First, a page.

LARS: Well, there has been a lot guys who past away who was part of that, my brother being one of them, and it's something I believe in, and It was a part of my life and still is a part of my life, and you know, I was in Japan and I've always wanted my forehead tattooed and fuck it! It's important to me in a way, if it wasn't I don't think I'll be tatting it on my forehead, you know, it's just a part of my life, and I'm not embarrassed of anything, and I don't really give a fuck, I've been stupid as a kid, I've been a junkie, I've been homeless, I was out of an identity, my identity for three to four years was a junkie, you know what I mean. I just do things that I feel natural and comfortable with and I pay homage to those who came before me and I think that history and my history is very important to me and where I come from is very important to me and I think that my culture is something that I have for my very own, which is my life and how I'll p[probably raise my kids, I've I ever have any, or what ever is important to me would be something I hold very dearly and part of being growing up and joining gangs and stuff is part of my culture, a part of where I come from, and a part of what makes me who I am today.

ANNETTE: Would you teach that same thing to your own children?
LARS: My mother taught me and my brother to think for ourselves and if my kids get out of line, I'm going to spank em on the ass, I think parents these days, their too hippie about their shit and I think that this government passes all these laws so we can have young animals out on the street, because I was one of them, you know what I mean? I think that I'll raise my kids to how I think being fit, but I won't beat the shit out of them, but I think parents should rule with an iron hand, take control, take response fuckin bility for what they've created. Their whole way of Parenting is so much rooted in fear...I never wore a helmet when I rode a bicycle, you know what I mean, it's like, I crashed into palm trees and got hung by the neck, I'd just stop if I didn't know how to break. My mom didn't send me out with a full helmet and knee pads. It's so fucking fear orientaed because you got the TV media saying that you should be afraid and you should stay inside for the rest of your life, you know what I mean, so, if anything it's so funny it's the irony of like what we have going on in the world today, I mean, we're driving through fucking Arkansas, and theirs a big sign that says "you call it abortion, God calls it murder," and you know it's the whole right wing fucking Christian deal, and yet you got a right wing Christian guy in the white house sending the kids that weren't aborted over to Iraq to get killed for his blood money. It's ironic, I mean, how they think. Like it's okay to go and kill children for somebody's greed, if somebody is for whatever cannot financially handle a child and it's the best thing, or maybe they don't feel as responsible as they should be and they pick out a situation, you know what I mean, it's their right to do that. Their pointing the finger saying their murdering an unborn child...yes, their sending your children off to war to go die for somebody's oil. It's all a scam. Don't even get my wrong by thinking I don't support the people over there who our fighting for our country, because I believe in them, and you know I have family and we have family over there who is fighting, and I support them 100 fucking percent. I do not support what the government says this war is about, but I do support the people who over there fighting.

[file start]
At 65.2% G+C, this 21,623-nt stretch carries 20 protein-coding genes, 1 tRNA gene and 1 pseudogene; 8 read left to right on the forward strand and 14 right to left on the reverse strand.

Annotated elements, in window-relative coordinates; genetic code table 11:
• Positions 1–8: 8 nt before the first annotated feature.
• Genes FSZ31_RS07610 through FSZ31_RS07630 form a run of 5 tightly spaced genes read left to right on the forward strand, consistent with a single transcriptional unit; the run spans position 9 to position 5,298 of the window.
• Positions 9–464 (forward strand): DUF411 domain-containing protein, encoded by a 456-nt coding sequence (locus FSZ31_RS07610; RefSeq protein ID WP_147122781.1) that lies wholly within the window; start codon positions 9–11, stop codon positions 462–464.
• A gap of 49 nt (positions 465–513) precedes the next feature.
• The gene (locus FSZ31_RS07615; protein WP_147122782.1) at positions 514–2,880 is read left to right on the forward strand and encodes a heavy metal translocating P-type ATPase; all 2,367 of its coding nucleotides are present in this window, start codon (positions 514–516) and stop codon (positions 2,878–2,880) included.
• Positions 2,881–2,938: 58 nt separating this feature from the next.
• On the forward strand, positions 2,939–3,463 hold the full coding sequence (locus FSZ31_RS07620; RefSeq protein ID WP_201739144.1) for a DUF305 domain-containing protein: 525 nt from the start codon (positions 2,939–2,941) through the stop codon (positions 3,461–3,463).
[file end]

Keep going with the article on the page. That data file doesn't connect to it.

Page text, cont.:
ANNETTE: Being that I have not heard the album yet, can you elaborate on the messages behind the ideas and directions you take on Viking?
LARS: It's basically my life. I'm not a role model or a punk rock cop or anything like that, I'm just kind of doing what comes natural to me, like Willie Nelson plays country music for the last 70 fucking years, I play punk rock, you know.

ANNETTE: Is there a sense of completeness when you make your own record? Are there more chapters to come?
LARS: I think it's a sense of closure, and a sense of urgency to do the next one. Because your always gathering new ideas and new thoughts.

ANNETTE: What's the extent of touring for the new album?
LARS: I'll be touring through next year.

Interview via-telephone and photos by: Annette Ovanessian
undergroundup.com